Tips for China Faculty Fulbrighters
• Our first step was figuring out whether it was possible to take our daughters Elizabeth (11) and Anna (9) to China for the semester or a year. (Our oldest daughter Julia and son-in-law Jason are newly settled in Denver.) We explored it both on a personal level (would it be good for our children, opportunities, etc.) We brainstormed, explored the schooling options, talked with John Garvey, the dean of BC Law School, and the Pat Deleeuw, Vice Provost for Faculties at Boston College. It turns out our Dean and Boston College were incredibly supportive of applying for a Fulbright. That made the process much easier.
• Accept that there is a fair amount of uncertainty in the Fulbright China application process. I tried to get more specific information from the CIES folks (e.g., how many applicants, what is the likelihood of getting past the fall review committee, how many of the faculty whose profile is sent to China are actually rejected by China, etc..) Nothing, nada. They played it close to the vest.
• Assuming you pass the US committee, which we heard about in November, your application is sent to China for their review and approval. We did not receive a final confirmation of the Fulbright Award until March 14. (Yes, that deep into the spring semester!) It was helpful to know that the China awards often are made in March. Thankfully I alerted our Academic Dean in the fall so that he knew there was the bubble of uncertainty in the schedule. At the end it was a real burden on the school to have to wait to finalize the first year law school schedule.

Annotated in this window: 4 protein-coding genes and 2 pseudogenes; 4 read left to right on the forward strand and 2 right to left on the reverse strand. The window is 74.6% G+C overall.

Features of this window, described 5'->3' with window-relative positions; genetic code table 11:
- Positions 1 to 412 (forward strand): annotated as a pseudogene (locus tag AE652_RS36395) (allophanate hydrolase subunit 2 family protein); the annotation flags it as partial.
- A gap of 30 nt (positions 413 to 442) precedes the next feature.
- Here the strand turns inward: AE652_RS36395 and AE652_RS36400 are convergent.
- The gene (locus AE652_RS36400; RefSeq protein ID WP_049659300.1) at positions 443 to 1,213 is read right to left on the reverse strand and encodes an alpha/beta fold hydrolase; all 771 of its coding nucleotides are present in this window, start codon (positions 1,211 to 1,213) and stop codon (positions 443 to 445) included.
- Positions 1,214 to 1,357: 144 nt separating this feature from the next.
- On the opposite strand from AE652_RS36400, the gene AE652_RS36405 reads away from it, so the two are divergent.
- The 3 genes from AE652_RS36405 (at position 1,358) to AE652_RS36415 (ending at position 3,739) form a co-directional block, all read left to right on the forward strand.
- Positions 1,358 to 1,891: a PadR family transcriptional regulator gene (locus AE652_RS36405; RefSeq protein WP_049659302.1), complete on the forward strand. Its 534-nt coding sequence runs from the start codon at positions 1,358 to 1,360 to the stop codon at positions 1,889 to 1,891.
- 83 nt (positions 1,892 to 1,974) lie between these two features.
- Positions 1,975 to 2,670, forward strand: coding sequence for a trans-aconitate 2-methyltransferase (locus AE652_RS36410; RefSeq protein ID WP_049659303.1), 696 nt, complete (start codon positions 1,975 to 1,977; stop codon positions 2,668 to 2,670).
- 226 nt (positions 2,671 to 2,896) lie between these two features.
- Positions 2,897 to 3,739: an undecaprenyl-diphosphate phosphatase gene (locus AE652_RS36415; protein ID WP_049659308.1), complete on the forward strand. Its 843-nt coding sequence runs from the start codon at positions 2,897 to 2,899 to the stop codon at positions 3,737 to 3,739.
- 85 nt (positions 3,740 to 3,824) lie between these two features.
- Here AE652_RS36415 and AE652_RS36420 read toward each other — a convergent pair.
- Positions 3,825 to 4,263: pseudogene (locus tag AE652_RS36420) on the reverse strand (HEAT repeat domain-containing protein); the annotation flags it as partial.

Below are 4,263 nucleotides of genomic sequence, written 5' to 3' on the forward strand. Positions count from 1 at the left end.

• The March 14th notification only told us we had received a Fulbright Award to China. The university placement occurred in May. That was actually a good outcome for our family. We had a chance to think about China “as a whole” and study the map, track where other Fulbright professors had taught, and get a sense of the options.
• We trolled websites (like the one we are posting to) and found it very helpful. Once we knew our institutional placement we made contact with the Fulbright professor who was at the University. In our case, Anne Donohue, a journalism professor, was teaching at Renmin University in Spring 2008. She was invaluable in sharing her experience and advice. Her blog, www.chinajourn.blogspot.com, shared the ups and downs of her experience. That helped manage our own expectations. Since we are going to live in the same apartment that she stayed in, we were able to purchase many of the household items that she used to make her apartment a home. (She, in turn, had a similar arrangement with the professor who taught at Renmin in fall 2008.)